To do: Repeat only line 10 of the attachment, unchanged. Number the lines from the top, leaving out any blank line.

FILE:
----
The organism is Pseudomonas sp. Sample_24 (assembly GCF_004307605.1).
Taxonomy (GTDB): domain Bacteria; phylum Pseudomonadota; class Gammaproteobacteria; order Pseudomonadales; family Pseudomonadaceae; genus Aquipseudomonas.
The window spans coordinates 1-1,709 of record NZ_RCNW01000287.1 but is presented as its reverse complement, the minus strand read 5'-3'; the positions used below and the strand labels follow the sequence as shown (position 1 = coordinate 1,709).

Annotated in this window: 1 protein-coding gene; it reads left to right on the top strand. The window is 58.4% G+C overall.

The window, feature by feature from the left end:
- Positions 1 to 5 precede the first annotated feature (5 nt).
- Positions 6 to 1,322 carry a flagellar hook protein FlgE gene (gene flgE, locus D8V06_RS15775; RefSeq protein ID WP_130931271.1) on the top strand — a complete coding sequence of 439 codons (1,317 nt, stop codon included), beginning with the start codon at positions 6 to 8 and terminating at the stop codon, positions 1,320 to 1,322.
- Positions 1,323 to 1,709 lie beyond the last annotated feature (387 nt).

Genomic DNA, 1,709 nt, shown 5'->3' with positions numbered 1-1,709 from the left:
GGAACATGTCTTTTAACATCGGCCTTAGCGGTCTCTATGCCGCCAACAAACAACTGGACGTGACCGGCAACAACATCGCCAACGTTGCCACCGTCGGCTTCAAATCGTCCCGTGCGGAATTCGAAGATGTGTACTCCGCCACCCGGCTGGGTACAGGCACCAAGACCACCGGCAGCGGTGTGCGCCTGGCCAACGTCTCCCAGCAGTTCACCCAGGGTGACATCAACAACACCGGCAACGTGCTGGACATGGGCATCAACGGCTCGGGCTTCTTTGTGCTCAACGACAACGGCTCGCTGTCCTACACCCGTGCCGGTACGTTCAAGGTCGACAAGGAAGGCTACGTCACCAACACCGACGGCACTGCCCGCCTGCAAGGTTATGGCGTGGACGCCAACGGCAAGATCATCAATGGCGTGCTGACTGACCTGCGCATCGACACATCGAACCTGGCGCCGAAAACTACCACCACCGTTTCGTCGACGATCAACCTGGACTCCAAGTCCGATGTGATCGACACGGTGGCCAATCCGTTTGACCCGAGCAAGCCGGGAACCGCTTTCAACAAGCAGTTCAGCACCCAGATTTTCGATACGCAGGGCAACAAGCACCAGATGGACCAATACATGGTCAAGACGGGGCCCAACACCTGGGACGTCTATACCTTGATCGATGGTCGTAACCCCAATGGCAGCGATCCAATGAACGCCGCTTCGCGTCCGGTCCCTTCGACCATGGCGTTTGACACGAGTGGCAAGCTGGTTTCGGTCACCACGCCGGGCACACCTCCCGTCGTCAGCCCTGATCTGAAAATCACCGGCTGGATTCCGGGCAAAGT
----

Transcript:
GGAACATGTCTTTTAACATCGGCCTTAGCGGTCTCTATGCCGCCAACAAACAACTGGACGTGACCGGCAACAACATCGCCAACGTTGCCACCGTCGGCTTCAAATCGTCCCGTGCGGAATTCGAAGATGTGTACTCCGCCACCCGGCTGGGTACAGGCACCAAGACCACCGGCAGCGGTGTGCGCCTGGCCAACGTCTCCCAGCAGTTCACCCAGGGTGACATCAACAACACCGGCAACGTGCTGGACATGGGCATCAACGGCTCGGGCTTCTTTGTGCTCAACGACAACGGCTCGCTGTCCTACACCCGTGCCGGTACGTTCAAGGTCGACAAGGAAGGCTACGTCACCAACACCGACGGCACTGCCCGCCTGCAAGGTTATGGCGTGGACGCCAACGGCAAGATCATCAATGGCGTGCTGACTGACCTGCGCATCGACACATCGAACCTGGCGCCGAAAACTACCACCACCGTTTCGTCGACGATCAACCTGGACTCCAAGTCCGATGTGATCGACACGGTGGCCAATCCGTTTGACCCGAGCAAGCCGGGAACCGCTTTCAACAAGCAGTTCAGCACCCAGATTTTCGATACGCAGGGCAACAAGCACCAGATGGACCAATACATGGTCAAGACGGGGCCCAACACCTGGGACGTCTATACCTTGATCGATGGTCGTAACCCCAATGGCAGCGATCCAATGAACGCCGCTTCGCGTCCGGTCCCTTCGACCATGGCGTTTGACACGAGTGGCAAGCTGGTTTCGGTCACCACGCCGGGCACACCTCCCGTCGTCAGCCCTGATCTGAAAATCACCGGCTGGATTCCGGGCAAAGT